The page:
Keep aliasees alive if their alias is live, otherwise we end up with an
alias to a declaration, which is invalid. This can happen when the
aliasee is weak and non-prevailing.
This fix exposed the fact that we were then attempting to internalize
the weak symbol, which was not exported as it was not prevailing. We
should not internalize interposable symbols in general, unless this is
the prevailing copy, since it can lead to incorrect inlining and other
optimizations. Most of the changes in this patch are due to the
restructuring required to pass down the prevailing callback.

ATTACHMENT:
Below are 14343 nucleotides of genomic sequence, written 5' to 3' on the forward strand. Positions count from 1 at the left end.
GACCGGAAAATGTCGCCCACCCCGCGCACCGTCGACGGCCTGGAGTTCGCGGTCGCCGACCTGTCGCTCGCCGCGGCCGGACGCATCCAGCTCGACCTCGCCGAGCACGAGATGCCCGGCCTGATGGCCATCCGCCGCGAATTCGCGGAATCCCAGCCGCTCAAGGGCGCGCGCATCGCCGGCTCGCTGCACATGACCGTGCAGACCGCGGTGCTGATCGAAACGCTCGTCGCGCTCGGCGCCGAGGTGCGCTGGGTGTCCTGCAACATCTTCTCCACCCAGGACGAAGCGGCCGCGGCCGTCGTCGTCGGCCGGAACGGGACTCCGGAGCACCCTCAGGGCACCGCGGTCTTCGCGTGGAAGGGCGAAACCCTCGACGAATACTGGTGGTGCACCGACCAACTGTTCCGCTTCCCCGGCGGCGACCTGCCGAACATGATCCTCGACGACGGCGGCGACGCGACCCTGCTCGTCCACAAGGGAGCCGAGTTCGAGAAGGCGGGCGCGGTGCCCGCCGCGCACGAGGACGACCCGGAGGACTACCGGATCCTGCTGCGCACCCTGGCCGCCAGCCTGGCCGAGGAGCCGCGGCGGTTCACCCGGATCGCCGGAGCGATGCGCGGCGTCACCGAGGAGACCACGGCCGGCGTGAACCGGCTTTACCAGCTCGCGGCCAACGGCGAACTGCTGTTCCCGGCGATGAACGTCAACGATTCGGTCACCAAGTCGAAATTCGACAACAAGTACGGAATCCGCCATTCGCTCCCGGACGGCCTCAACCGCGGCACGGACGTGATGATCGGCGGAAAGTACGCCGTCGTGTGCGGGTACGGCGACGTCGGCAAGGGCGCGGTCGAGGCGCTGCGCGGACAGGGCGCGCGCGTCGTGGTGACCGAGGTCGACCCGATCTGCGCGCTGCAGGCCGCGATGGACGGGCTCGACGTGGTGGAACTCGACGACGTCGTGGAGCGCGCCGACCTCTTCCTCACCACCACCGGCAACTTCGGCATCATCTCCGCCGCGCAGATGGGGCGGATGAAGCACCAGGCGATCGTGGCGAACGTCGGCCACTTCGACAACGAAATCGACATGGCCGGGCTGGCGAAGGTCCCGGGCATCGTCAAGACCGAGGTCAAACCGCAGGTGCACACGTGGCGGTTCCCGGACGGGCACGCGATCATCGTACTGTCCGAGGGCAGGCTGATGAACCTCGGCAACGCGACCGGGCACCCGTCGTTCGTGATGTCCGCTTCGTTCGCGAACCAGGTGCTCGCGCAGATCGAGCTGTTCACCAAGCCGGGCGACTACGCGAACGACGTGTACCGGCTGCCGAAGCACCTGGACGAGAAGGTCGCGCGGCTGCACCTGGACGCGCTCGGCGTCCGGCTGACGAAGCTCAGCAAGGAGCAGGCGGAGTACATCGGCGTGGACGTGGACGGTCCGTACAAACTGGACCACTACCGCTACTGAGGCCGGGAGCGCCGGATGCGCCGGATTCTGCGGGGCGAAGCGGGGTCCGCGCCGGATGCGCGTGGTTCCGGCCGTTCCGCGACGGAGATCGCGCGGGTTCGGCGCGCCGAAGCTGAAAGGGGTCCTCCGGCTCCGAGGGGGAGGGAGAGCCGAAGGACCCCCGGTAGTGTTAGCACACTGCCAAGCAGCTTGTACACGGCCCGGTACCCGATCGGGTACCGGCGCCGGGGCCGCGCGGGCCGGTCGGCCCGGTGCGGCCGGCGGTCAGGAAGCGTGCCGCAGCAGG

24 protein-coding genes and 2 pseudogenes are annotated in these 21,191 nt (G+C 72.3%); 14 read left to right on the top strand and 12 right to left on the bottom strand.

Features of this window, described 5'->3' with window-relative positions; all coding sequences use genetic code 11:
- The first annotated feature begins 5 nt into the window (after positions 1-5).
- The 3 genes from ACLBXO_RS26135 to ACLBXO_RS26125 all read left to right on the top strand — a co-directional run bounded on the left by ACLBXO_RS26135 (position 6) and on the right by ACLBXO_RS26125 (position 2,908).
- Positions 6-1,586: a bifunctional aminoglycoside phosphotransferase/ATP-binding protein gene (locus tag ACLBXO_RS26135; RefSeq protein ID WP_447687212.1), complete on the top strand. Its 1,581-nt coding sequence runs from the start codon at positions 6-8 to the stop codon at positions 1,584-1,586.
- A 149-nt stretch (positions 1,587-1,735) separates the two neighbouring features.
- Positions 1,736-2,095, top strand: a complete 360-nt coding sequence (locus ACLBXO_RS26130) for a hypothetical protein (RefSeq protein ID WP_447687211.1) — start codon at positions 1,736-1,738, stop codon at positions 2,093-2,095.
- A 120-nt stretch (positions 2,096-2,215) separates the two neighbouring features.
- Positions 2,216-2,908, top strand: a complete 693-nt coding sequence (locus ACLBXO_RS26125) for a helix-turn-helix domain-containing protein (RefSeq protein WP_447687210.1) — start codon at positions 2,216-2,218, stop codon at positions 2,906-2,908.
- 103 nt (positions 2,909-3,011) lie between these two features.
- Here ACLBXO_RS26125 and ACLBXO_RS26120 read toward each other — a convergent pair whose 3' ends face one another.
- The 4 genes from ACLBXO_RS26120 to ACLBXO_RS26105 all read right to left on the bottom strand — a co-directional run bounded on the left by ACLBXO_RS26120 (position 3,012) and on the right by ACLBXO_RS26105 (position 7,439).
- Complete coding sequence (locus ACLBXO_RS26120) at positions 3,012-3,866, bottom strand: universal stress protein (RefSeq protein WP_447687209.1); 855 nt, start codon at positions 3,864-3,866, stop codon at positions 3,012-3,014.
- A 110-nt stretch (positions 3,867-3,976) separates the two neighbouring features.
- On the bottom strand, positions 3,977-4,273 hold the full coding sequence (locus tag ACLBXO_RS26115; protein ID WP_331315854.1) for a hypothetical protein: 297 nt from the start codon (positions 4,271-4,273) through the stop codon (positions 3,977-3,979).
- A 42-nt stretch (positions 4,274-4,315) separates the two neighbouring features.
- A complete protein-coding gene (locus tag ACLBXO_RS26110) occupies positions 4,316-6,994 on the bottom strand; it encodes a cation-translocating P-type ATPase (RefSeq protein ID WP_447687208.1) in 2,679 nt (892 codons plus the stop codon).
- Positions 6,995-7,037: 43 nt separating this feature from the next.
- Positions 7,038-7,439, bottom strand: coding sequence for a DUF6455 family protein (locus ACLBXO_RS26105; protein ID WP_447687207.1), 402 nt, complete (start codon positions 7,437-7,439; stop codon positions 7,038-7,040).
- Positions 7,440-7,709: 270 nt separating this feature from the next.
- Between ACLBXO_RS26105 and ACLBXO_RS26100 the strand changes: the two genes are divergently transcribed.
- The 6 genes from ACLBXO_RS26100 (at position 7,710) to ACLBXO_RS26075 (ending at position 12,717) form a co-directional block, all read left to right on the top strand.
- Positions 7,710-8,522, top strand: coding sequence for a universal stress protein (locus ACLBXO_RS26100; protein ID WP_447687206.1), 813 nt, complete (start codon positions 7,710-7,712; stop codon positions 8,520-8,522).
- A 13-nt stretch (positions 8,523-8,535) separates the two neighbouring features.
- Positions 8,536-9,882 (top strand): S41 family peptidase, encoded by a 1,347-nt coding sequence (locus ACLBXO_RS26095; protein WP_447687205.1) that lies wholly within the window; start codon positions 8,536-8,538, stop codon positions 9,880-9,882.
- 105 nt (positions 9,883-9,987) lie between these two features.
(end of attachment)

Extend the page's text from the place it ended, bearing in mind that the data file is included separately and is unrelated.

Finally, while implementing the test cases, I found that in the case of
a weak aliasee that is still marked not live because its alias isn't
live, after dropping the definition we incorrectly marked the
declaration with weak linkage when resolving prevailing symbols in the
module. This was due to some special case handling for symbols marked
WeakLinkage in the summary located before instead of after a subsequent
check for the symbol being a declaration. It turns out that we don't
actually need this special case handling any more (looking back at the
history, when that was added the code was structured quite differently)
- we will correctly mark with weak linkage further below when the
definition hasn't been dropped.